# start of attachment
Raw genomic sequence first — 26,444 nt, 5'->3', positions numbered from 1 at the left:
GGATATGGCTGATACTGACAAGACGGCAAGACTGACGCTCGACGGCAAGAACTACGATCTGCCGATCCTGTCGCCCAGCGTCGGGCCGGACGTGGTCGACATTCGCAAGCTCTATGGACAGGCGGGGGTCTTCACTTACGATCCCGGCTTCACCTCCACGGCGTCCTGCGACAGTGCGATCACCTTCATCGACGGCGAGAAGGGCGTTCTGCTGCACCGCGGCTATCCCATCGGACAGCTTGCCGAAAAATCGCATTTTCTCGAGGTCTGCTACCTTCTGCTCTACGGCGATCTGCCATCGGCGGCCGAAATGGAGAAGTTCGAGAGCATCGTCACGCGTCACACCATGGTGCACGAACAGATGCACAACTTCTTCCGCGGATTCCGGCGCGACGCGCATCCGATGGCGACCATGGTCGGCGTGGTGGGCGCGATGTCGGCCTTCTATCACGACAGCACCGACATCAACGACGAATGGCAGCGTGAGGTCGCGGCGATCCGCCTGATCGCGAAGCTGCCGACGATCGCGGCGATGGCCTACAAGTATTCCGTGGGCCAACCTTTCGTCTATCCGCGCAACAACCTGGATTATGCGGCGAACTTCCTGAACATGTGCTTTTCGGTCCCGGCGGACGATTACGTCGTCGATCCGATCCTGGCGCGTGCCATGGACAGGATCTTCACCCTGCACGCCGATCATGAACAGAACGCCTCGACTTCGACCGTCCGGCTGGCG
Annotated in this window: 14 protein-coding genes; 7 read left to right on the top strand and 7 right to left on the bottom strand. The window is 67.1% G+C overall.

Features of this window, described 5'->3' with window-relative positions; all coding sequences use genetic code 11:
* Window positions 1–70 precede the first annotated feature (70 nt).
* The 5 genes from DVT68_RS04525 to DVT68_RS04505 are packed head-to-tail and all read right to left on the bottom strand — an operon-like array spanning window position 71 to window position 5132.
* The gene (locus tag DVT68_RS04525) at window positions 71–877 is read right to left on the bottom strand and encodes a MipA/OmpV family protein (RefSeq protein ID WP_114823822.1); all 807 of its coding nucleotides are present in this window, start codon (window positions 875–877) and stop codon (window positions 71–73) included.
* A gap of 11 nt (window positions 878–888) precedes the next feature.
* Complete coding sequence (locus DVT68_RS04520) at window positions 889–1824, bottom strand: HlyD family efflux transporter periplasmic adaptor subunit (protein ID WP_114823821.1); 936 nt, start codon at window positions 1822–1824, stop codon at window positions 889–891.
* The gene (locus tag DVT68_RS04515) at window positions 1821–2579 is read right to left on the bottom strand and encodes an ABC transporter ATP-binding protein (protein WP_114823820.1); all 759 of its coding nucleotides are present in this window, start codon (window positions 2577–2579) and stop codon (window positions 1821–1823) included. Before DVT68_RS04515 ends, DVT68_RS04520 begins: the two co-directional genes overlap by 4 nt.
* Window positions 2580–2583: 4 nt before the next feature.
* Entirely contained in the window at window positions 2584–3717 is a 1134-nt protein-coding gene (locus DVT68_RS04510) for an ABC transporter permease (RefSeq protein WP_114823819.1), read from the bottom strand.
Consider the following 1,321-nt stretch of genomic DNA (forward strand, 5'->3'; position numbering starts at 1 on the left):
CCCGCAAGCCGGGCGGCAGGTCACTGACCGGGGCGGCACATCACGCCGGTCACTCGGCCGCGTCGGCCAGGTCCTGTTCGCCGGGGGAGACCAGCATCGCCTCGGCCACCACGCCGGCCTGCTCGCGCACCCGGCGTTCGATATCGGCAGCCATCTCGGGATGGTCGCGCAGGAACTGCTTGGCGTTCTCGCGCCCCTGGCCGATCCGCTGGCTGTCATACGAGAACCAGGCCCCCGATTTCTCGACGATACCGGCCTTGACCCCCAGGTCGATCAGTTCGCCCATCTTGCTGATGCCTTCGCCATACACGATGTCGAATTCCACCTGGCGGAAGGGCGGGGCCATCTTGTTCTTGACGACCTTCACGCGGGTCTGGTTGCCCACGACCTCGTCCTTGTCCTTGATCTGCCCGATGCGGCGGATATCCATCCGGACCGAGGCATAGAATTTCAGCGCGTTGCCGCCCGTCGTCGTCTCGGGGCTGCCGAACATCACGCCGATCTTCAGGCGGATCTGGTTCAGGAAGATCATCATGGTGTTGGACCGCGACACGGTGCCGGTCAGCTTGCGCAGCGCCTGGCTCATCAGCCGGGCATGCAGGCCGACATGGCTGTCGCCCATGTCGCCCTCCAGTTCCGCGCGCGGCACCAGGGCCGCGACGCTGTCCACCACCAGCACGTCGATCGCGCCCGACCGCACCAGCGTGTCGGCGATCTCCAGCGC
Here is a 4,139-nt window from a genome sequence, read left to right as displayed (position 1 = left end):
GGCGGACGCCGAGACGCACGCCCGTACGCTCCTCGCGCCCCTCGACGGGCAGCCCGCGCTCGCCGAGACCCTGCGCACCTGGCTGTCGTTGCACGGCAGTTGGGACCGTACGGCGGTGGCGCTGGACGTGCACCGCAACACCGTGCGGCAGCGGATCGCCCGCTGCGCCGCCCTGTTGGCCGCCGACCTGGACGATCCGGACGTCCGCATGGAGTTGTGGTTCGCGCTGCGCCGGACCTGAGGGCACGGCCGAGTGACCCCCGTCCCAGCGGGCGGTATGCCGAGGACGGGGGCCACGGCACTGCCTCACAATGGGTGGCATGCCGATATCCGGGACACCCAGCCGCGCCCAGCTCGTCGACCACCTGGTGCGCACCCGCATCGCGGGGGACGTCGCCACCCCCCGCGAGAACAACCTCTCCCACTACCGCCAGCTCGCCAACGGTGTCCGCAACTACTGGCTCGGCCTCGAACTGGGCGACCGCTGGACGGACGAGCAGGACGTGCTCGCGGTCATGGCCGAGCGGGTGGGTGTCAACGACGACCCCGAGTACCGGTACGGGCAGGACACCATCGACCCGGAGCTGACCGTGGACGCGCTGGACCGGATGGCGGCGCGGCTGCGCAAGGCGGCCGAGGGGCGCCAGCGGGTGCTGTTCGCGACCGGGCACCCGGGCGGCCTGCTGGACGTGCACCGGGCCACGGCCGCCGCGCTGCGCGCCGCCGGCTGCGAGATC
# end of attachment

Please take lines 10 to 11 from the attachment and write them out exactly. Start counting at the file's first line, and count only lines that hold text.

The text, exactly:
* The gene (locus tag DVT68_RS04515) at window positions 1821–2579 is read right to left on the bottom strand and encodes an ABC transporter ATP-binding protein (protein WP_114823820.1); all 759 of its coding nucleotides are present in this window, start codon (window positions 2577–2579) and stop codon (window positions 1821–1823) included. Before DVT68_RS04515 ends, DVT68_RS04520 begins: the two co-directional genes overlap by 4 nt.
* Window positions 2580–2583: 4 nt before the next feature.